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Current Status and Prospect of Bedside Detection of Cardiac Markers

Cardiovascular disease is a large class of diseases involving the heart and its blood vessels. Due to the specificity of the organs involved in this type of disease, some cardiovascular diseases (such as acute myocardial infarction) are usually fatal if they are not treated in time, and the onset is acute, so doctors need to race against time. Early diagnosis and early treatment are the keys to saving patients' lives.

The clinical guidelines require that the time from the patient's admission to the doctor to obtain the test results of the diseased heart markers should not exceed 30 minutes, and the time from the patient's admission to the doctor's initiation of thrombolytic therapy should not exceed 60-90 minutes, thereby reducing the fatality rate.

The emergence of point-of-care testing (POCT) conforms to the efficient and fast-paced working methods of modern clinical medicine, shortens the time for receipt of clinical test results, enables doctors and patients to obtain test results in time, and wins timely treatment time for patients. Therefore point-of-care testing of cardiac markers is now advocated.

1. Current status of application of cardiac marker testing

The three most commonly used indicators for the in vitro diagnostic solutions of acute myocardial infarction are cardiac troponin, creatine kinase and myoglobin.

According to the recommendations of the European Society of Cardiology/American Heart Foundation, the biochemical standard for the diagnosis of myocardial necrosis is that the maximum value of cTnT or cTnI detected by cardiac markers at least once within 24 hours of onset exceeds the 99% confidence interval of the upper limit of normal reference;

Either CK-MB exceeded the 99% confidence interval of the upper limit of normal reference for two consecutive times, or the maximum value of CK-MB exceeded twice the 99% confidence interval of the upper limit of normal reference at least once within 24 hours of onset.

The diagnostic criteria suggest that cTn is the preferred indicator, followed by CK-MB. In addition, many cardiac marker test diagnostic criteria rule out AMI by dynamically measuring cardiac markers and ECG within 24 hours.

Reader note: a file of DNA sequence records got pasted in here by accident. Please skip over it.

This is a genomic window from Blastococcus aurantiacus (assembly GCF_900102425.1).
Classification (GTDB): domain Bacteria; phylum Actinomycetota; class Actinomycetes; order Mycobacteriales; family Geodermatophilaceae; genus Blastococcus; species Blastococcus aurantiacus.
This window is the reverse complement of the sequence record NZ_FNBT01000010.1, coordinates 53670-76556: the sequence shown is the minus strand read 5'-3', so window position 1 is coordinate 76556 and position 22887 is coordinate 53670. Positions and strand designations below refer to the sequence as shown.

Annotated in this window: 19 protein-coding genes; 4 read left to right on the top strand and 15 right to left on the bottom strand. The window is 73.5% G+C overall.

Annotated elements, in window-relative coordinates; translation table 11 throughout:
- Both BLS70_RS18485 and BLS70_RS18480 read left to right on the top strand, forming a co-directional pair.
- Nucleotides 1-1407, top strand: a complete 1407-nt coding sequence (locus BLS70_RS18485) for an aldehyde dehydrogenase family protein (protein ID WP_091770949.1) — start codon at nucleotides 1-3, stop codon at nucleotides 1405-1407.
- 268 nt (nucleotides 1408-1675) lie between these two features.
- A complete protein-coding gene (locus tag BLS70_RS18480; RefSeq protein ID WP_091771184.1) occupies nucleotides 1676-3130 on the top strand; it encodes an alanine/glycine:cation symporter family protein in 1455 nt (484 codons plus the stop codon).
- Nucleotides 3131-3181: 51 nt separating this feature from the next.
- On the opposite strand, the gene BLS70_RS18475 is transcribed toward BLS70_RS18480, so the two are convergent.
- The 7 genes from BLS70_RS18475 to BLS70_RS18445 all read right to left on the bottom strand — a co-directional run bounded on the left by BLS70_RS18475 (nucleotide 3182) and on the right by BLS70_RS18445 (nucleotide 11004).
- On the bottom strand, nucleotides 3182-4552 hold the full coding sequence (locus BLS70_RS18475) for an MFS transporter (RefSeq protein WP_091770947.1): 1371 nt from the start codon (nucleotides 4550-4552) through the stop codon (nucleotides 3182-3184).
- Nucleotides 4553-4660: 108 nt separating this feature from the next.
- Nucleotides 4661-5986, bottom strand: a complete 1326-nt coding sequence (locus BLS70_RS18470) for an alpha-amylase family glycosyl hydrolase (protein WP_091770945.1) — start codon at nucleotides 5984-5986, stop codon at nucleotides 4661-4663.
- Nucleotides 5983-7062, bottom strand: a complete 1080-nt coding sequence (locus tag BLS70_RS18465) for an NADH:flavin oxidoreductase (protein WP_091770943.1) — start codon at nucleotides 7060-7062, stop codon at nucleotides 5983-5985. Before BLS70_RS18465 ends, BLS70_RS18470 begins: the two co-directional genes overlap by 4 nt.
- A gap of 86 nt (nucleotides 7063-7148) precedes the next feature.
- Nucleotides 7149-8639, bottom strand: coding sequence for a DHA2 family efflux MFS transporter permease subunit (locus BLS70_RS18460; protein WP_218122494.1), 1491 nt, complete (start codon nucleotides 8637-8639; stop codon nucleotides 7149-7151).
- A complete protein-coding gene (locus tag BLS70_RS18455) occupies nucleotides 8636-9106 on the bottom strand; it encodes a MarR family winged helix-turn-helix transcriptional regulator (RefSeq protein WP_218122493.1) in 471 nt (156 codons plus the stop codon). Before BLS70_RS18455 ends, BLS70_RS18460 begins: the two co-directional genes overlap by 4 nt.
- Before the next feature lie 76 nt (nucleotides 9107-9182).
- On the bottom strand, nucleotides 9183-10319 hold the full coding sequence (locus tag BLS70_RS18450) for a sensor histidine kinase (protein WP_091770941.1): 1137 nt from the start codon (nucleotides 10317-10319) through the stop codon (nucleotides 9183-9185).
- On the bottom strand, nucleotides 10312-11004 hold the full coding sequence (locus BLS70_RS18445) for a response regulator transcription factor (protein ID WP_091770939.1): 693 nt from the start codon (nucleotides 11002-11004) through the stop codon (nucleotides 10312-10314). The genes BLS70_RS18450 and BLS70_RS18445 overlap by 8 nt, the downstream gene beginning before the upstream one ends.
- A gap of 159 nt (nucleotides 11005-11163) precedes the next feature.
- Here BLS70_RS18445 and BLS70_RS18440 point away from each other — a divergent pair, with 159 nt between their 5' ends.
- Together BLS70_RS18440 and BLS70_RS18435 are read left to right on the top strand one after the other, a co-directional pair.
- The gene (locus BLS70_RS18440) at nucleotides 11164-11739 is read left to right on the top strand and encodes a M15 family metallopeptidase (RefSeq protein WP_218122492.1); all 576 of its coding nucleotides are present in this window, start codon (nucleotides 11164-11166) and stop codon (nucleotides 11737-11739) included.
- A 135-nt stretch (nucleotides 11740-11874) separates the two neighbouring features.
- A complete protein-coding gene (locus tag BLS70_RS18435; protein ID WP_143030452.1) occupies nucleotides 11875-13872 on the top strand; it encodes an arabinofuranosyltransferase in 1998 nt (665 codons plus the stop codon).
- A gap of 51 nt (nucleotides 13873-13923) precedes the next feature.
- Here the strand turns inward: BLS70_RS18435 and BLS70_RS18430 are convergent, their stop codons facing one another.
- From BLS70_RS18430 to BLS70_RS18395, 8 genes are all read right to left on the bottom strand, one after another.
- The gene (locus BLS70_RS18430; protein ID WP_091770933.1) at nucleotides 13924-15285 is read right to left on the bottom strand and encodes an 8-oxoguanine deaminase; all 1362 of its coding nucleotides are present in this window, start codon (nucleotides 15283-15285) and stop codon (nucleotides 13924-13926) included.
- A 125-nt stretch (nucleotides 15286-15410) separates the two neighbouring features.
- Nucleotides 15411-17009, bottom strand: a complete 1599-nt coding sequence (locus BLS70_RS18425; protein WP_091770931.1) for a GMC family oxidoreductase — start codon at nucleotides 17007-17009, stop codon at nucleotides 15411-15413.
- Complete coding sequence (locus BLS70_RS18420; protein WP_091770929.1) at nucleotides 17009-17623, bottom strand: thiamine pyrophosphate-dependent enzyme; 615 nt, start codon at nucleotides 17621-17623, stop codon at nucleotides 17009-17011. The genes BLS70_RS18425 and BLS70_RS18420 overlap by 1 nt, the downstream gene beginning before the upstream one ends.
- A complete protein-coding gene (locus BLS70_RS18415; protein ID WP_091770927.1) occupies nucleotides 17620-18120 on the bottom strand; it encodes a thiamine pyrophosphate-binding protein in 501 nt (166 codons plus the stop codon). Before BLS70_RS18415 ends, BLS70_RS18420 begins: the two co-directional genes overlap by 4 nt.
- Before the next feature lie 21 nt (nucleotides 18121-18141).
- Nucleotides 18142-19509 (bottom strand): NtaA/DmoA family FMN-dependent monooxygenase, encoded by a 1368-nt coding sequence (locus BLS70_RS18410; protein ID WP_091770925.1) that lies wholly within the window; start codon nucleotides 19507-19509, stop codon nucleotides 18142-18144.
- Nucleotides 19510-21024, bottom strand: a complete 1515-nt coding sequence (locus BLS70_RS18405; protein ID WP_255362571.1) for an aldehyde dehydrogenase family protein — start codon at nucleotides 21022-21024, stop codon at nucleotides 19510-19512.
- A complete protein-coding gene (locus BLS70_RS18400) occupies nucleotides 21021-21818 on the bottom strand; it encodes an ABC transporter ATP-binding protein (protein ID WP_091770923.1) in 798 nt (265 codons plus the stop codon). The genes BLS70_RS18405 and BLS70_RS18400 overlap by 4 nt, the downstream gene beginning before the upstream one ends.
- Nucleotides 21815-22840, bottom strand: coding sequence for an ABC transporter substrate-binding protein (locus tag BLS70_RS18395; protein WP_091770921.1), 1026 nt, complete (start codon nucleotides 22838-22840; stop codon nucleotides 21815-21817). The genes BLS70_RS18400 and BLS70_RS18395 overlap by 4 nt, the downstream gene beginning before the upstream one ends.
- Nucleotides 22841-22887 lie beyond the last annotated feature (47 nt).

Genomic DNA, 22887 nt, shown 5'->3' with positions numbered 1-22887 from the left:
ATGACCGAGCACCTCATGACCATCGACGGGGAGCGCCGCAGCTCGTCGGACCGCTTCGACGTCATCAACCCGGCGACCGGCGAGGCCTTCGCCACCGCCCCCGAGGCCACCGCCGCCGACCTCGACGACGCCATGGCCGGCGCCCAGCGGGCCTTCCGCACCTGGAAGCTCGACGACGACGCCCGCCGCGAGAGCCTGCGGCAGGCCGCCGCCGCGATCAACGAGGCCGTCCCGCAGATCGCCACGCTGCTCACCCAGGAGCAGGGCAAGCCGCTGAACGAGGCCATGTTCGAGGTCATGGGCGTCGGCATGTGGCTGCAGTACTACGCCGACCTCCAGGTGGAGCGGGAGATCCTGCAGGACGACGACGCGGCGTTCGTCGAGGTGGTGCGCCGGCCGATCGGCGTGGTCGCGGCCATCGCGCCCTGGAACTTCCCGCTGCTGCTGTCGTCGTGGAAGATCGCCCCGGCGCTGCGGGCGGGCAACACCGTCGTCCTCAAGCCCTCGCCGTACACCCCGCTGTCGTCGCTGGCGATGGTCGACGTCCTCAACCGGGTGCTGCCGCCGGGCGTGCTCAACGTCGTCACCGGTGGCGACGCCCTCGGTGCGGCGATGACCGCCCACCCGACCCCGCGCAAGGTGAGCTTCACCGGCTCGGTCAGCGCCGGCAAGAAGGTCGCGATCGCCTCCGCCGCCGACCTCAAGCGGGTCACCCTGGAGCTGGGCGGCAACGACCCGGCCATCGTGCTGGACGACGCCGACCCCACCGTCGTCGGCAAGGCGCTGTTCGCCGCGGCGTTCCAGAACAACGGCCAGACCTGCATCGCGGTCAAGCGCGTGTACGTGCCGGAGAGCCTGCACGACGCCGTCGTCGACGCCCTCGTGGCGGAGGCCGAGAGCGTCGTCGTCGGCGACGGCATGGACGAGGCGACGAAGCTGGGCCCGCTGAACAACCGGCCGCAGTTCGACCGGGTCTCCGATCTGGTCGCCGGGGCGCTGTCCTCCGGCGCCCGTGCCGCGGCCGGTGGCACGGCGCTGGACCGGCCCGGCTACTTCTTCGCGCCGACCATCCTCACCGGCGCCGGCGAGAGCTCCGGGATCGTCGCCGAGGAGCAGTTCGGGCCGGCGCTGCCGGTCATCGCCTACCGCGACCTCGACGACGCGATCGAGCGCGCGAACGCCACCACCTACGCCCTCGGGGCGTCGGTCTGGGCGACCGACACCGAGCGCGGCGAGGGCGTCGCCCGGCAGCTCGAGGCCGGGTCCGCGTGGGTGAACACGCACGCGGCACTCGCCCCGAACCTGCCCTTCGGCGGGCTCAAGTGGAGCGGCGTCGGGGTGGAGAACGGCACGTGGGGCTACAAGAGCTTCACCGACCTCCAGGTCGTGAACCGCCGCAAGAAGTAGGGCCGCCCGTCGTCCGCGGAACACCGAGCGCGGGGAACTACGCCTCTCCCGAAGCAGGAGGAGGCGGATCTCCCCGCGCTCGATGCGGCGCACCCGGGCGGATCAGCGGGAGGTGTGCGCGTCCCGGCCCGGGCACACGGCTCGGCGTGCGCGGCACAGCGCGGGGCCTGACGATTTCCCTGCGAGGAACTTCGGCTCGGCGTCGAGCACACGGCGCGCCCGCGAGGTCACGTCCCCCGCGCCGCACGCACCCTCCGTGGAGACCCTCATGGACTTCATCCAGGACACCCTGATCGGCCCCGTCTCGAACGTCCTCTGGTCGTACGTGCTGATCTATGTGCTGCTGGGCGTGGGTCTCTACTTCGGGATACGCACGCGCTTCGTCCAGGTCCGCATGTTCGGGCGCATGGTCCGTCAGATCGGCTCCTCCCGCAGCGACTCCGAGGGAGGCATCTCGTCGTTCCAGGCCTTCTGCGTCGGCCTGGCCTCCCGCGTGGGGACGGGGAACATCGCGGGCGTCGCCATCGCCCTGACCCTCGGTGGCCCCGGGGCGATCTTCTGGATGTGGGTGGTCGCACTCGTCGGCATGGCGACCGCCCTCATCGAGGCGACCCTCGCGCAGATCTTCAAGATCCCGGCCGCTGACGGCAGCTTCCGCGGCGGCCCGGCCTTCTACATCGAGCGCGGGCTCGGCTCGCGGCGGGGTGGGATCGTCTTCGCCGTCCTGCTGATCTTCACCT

2. Current status of point-of-care testing of cardiac markers

CK-MB, cTn and Mb are markers of myocardial necrosis, and the release kinetics of these three indicators are different, so they have different clinical values.

Mb is a small molecular substance (relative molecular weight 17000~18000). When myocardial cells are damaged, Mb is the earliest biochemical index to enter the blood, and its diffusion rate into the blood is faster than that of CK-MB or cTnI/cTnT.

Due to its early release and rapid clearance, Mb is the best early cardiac markers list for myocardial injury. However, due to the shortest window time, only 3 to 4 days, this indicator cannot be used for retrospective analysis.

It is also used as an indicator of coronary perfusion in patients undergoing thrombolysis or angioplasty. However, this index is abundant in skeletal muscle, so its specificity for the diagnosis of myocardial damage is poor.

After myocardial necrosis, the second cardiac marker test index that enters the blood is CK-MB, which has high diagnostic sensitivity for myocardial necrosis, especially dynamic detection. In 1995, CK-MB was considered as a diagnostic index for AMI. Skeletal muscle injury also has an increase in CK-MB, so its specificity is also poor. Dynamic detection of CK-MB is often used to monitor the presence or absence of reinfarction.

The third cardiac marker test to emerge is cTn, which is considered the biochemical "gold standard" for diagnosing AMI due to its excellent specificity and sensitivity. cTnI and cTnT are specific to the myocardium and are not normally present in peripheral blood.

Similar to CK-MB, it was elevated 4 hours after cardiomyocyte injury. However, the detection window of cTn is long (4 hours to 14 days), and its peak concentration is related to the infarct size. The cellular distribution and function of cTnI and cTnT are different, and the release mechanism is different, but the clinical diagnostic performance of the cardiac marker test of the two is similar.

Detection of a single marker in the early or late stage of AMI may miss the diagnosis, so dynamic detection and combined detection of multiple indicators are now advocated.

POCT has been successfully used in the diagnostic workflow of ACS and AMI. Compared with CLT, POCT shortens the return time of cardiac marker tests by 3.5-8 times. The application of POCT enables ACS or AMI patients to be diagnosed early, thereby improving their prognosis.